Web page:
The financing flexibility carries the support of a high chunk of local-currency debt ranging around two-thirds of the GG debt. Similarly, the non-banking sector consisting of finance is ripley developed with approximately 150% of the GDP and regulation requirements on allocating an asset, offering access to the investor base locally. Nevertheless, the risk of refinancing stems from GG’s gross essentials of finance, an average of 18% of the GDP, across the coming three years as per estimates. This was mostly galvanized by a sizable stock of T-bills, which constitute 12% of the GDP.
In FY 21/22, the debt’s maturity profile is steepened, with the Eurobond becoming due in 2021 around USD 500 million. The Namibian government is currently involved in maintaining two funds, said to be sinking: one in Proteas rand while the other in US dollars, approximately about ZAR1.3 billion and USD360 million. These are meant to cover up the coming dues on the bonds sold previously. This is despite authorities keeping track of the drawings for financing purposes. According to Fitch, the Namibian government is likely to choose repayment of the Eurobonds due in 2021 instead of refinancing it. This will then cause a sudden decline in international reserves, about USD2.5 billion.
Pertinent to note is that the measurements of external finance concerning Namibia have improved remarkably. This is supported by a compression in demand and a rise in production capacity in the extraction industry, whereby mining consists of around half of the exports. The deficit in the current account fell to 1.8% of the GDP in 2018 instead of 15.6% in 2016. According to Fitch, it is said to stay the same in 2019 and 2020, while it may rise to around 3% of the GDP in 2021 with increasing local demand and a decline in SACU revenues. Total external debt hovers approximately 24% of the GDP, which still amounts to a greater value than BB’s 18% median.
The governance standards and the institutional framework administered in Namibia form the key supporting mechanisms for these ratings. This unnecessarily high inequality is generated from consistent pressures surmounted on legislators to solve social issues. In this essence, policies such as the National Economic Empowerment Framework works towards the generation of regulatory uncertainty, whereas the government displays a record of strife to promote a business-friendly environment for the maintenance of governance and the rule of law. In this context, Fitch sees certainty specifically around the land reforms to continue the general elections coming in November.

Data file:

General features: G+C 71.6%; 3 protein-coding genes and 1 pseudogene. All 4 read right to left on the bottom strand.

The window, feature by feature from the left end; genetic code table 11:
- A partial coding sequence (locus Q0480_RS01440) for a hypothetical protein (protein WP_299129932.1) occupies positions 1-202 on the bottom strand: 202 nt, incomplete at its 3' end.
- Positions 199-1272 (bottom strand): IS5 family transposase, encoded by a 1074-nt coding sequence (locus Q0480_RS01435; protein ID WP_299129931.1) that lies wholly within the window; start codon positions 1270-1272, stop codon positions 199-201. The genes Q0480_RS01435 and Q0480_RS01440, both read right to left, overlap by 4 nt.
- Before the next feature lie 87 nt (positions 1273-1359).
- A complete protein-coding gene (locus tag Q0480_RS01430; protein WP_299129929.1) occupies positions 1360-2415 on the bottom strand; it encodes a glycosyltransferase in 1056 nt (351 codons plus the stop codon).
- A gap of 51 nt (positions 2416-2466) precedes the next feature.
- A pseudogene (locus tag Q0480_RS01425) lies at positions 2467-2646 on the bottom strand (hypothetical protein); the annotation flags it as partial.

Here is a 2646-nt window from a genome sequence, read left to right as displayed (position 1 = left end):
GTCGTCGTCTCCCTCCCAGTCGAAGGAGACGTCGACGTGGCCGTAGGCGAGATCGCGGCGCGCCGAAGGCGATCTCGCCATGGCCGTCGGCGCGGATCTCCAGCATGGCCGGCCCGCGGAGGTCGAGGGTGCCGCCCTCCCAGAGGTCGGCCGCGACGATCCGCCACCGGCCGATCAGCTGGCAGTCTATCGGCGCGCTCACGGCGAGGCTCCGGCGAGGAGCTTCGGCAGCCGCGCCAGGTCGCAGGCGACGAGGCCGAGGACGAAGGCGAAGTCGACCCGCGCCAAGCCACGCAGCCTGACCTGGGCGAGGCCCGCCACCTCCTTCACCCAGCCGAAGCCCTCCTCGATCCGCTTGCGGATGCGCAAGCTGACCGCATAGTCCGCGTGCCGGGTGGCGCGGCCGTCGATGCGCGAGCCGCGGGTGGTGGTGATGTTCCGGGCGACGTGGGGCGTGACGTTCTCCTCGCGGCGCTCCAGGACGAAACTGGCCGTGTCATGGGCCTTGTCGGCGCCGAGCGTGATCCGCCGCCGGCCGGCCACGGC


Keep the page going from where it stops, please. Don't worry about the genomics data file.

According to the Bank of Namibia, the recession has led to lower profitability and quality of assets as non-performing loans rise to approximately 4.5% of the total loans at the end of June. This recent rise in the requirements for institutional investors enhanced the notion of the sovereign-financial nexus. Regarding the risk factors for macroeconomic performance, connections are drawn between the banking and non-banking sector amidst the consistent gaps in regulations as well as exposure of regional markets of
Sovereign Rating Model (Srm) And Qualitative Overlay (Qo)
Namibia is assigned the rating of BB on the IDR scale according to Fitch Ratings. The committee at Fitch didn’t adjust the output from this model to arrive at the calculative result. Removing the +1 notch in Macroeconomic Performance and Policies and Prospects reflects the potential of Namibia’s growth insight into the ongoing recession.
The SRM is run by Fitch across multiple regression, which presents a rating model based upon 18 variables on average centered around three years and a forecasted year. This produces an equivalent score of LT FC IDR. The QO of Fitch is a long-run framework based qualitatively to adjust the output for the final rating.
Following are developments which add value to the ratings:
- Stability of the percentage of government to GDP; a trajectory of implanting fiscal reforms.
- Enhanced growth in the medium term.
Following are developments that worsen ratings:
- Increase in the trajectory of government debt to GDP.
- A significant rise in external deficits of foreign funding pressures.
Rating Scenario: Best/Worst Case
The rating system, defined as the 99th percentile, is measured positively with best-case scenario upgrade ratings. These are measured over three years on three notches and a worst-case scenario negatively measured in the same manner. These combinations range from AAA to the D category and are based upon empirical data and historical performance.